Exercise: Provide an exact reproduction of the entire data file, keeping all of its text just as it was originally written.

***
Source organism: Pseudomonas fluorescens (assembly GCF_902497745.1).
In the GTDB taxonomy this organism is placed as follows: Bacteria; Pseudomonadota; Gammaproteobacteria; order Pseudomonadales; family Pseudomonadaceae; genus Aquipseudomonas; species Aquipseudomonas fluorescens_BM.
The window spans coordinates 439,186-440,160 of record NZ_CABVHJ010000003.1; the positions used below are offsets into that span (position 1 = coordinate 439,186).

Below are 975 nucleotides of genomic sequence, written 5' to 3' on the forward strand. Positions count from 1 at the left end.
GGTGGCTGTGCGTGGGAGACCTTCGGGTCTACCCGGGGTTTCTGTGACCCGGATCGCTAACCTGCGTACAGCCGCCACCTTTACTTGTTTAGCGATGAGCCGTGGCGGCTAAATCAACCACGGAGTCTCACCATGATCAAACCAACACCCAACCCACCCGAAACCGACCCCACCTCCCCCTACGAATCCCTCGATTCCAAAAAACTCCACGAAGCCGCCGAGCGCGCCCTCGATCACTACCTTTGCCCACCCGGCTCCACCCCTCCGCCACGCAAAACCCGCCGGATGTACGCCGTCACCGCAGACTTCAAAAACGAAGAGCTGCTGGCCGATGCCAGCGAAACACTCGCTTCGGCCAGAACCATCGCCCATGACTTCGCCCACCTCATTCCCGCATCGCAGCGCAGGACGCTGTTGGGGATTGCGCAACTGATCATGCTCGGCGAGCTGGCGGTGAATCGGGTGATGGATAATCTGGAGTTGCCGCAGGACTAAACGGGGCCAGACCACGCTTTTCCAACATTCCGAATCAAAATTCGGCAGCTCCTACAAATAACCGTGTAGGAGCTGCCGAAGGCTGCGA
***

Source organism: Pseudomonas fluorescens (assembly GCF_902497745.1).
In the GTDB taxonomy this organism is placed as follows: Bacteria; Pseudomonadota; Gammaproteobacteria; order Pseudomonadales; family Pseudomonadaceae; genus Aquipseudomonas; species Aquipseudomonas fluorescens_BM.
The window spans coordinates 439,186-440,160 of record NZ_CABVHJ010000003.1; the positions used below are offsets into that span (position 1 = coordinate 439,186).

Below are 975 nucleotides of genomic sequence, written 5' to 3' on the forward strand. Positions count from 1 at the left end.
GGTGGCTGTGCGTGGGAGACCTTCGGGTCTACCCGGGGTTTCTGTGACCCGGATCGCTAACCTGCGTACAGCCGCCACCTTTACTTGTTTAGCGATGAGCCGTGGCGGCTAAATCAACCACGGAGTCTCACCATGATCAAACCAACACCCAACCCACCCGAAACCGACCCCACCTCCCCCTACGAATCCCTCGATTCCAAAAAACTCCACGAAGCCGCCGAGCGCGCCCTCGATCACTACCTTTGCCCACCCGGCTCCACCCCTCCGCCACGCAAAACCCGCCGGATGTACGCCGTCACCGCAGACTTCAAAAACGAAGAGCTGCTGGCCGATGCCAGCGAAACACTCGCTTCGGCCAGAACCATCGCCCATGACTTCGCCCACCTCATTCCCGCATCGCAGCGCAGGACGCTGTTGGGGATTGCGCAACTGATCATGCTCGGCGAGCTGGCGGTGAATCGGGTGATGGATAATCTGGAGTTGCCGCAGGACTAAACGGGGCCAGACCACGCTTTTCCAACATTCCGAATCAAAATTCGGCAGCTCCTACAAATAACCGTGTAGGAGCTGCCGAAGGCTGCGA